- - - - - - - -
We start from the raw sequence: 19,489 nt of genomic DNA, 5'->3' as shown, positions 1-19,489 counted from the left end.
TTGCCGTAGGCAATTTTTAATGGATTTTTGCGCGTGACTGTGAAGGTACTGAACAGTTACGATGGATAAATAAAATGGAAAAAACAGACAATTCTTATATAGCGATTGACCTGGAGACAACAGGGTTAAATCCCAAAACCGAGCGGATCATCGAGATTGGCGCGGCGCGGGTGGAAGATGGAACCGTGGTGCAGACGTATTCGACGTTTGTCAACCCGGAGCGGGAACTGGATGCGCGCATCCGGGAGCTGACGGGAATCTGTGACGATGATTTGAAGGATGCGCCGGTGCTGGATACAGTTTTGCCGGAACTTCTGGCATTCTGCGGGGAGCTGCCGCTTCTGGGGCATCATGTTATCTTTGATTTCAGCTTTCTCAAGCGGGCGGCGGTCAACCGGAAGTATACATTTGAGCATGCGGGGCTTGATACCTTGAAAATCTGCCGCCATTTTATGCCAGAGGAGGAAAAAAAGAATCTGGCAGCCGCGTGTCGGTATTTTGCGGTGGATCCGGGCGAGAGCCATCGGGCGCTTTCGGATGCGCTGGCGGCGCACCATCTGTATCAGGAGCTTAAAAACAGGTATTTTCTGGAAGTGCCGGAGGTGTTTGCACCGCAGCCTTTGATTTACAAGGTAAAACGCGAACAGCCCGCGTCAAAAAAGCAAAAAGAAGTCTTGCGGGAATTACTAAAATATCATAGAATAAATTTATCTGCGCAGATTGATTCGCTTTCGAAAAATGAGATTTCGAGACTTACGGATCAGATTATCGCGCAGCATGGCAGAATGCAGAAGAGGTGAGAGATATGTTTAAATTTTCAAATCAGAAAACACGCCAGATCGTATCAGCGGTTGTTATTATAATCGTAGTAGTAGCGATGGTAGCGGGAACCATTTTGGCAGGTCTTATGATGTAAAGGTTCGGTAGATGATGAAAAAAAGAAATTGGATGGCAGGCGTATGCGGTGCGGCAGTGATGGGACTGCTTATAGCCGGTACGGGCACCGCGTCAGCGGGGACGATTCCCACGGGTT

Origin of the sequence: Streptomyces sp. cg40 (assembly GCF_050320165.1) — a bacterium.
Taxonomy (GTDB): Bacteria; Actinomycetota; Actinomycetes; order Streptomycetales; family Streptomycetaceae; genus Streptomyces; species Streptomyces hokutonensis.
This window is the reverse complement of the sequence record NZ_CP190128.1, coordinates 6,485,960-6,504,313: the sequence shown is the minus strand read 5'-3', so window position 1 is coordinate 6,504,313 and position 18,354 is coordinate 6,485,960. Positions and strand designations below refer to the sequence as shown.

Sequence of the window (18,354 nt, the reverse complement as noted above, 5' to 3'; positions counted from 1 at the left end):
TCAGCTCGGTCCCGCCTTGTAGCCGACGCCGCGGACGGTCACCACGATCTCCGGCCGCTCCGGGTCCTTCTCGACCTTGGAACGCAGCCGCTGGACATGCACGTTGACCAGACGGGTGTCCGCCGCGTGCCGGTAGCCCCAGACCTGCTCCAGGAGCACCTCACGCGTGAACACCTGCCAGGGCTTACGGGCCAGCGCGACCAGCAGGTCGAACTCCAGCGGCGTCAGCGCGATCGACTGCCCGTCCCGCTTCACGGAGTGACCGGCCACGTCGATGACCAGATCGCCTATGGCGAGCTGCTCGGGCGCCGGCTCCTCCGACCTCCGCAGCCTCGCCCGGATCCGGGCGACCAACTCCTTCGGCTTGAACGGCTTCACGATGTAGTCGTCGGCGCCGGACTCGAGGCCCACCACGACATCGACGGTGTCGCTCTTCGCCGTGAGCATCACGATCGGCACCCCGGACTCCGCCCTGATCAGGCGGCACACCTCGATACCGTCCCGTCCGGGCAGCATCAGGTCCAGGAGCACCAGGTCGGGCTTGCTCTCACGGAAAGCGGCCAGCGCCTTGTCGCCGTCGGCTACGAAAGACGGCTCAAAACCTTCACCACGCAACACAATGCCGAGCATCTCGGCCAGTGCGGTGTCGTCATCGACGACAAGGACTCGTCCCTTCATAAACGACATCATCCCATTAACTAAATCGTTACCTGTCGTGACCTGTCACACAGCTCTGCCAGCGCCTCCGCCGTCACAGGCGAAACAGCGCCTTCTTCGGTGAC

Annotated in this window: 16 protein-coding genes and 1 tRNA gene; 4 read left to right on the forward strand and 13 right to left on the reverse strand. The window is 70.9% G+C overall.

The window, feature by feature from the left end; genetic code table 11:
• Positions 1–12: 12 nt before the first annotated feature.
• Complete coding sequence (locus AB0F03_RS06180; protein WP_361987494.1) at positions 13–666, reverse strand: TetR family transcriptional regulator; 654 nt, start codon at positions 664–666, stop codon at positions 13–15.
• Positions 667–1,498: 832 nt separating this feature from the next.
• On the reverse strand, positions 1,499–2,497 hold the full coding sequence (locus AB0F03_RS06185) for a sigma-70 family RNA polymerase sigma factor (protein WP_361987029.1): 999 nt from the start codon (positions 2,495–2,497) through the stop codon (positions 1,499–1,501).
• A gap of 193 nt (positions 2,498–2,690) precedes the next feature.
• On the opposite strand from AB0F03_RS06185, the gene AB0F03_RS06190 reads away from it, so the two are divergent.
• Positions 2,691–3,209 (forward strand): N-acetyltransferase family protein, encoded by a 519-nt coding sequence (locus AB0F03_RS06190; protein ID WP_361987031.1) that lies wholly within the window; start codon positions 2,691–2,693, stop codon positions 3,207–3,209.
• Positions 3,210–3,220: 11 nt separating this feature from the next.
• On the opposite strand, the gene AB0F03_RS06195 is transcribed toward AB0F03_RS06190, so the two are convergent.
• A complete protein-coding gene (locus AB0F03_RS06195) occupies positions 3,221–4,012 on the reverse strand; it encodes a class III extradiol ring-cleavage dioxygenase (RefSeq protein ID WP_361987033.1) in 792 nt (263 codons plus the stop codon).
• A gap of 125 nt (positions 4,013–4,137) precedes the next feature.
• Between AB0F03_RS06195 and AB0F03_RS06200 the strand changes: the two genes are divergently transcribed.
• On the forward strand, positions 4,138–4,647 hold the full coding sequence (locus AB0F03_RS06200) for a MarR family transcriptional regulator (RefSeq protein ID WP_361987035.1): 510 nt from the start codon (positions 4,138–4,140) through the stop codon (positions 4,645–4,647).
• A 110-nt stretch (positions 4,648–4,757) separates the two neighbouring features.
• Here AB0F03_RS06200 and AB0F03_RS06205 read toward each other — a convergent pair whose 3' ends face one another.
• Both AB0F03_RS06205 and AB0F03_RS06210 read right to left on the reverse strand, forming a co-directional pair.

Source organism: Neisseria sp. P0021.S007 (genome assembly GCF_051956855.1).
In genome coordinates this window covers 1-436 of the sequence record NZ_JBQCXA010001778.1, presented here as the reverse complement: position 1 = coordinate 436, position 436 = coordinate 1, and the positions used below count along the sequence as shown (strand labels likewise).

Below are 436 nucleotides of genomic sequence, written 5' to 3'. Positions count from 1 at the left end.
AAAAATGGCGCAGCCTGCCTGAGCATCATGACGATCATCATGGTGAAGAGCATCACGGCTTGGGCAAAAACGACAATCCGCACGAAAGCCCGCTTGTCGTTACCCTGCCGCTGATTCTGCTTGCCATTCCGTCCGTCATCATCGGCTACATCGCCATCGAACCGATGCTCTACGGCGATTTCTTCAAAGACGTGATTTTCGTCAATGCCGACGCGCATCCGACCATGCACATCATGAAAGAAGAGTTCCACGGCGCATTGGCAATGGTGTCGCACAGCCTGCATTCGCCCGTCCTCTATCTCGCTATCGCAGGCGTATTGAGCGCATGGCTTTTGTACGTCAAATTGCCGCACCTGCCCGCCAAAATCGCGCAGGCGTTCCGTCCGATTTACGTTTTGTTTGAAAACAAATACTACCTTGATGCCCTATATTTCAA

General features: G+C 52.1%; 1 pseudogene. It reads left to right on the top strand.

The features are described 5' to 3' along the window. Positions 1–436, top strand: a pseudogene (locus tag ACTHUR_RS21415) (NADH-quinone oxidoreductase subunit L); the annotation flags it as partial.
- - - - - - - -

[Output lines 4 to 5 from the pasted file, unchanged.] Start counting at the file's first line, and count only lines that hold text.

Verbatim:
Taxonomy (GTDB): Bacteria; Actinomycetota; Actinomycetes; order Streptomycetales; family Streptomycetaceae; genus Streptomyces; species Streptomyces hokutonensis.
This window is the reverse complement of the sequence record NZ_CP190128.1, coordinates 6,485,960-6,504,313: the sequence shown is the minus strand read 5'-3', so window position 1 is coordinate 6,504,313 and position 18,354 is coordinate 6,485,960. Positions and strand designations below refer to the sequence as shown.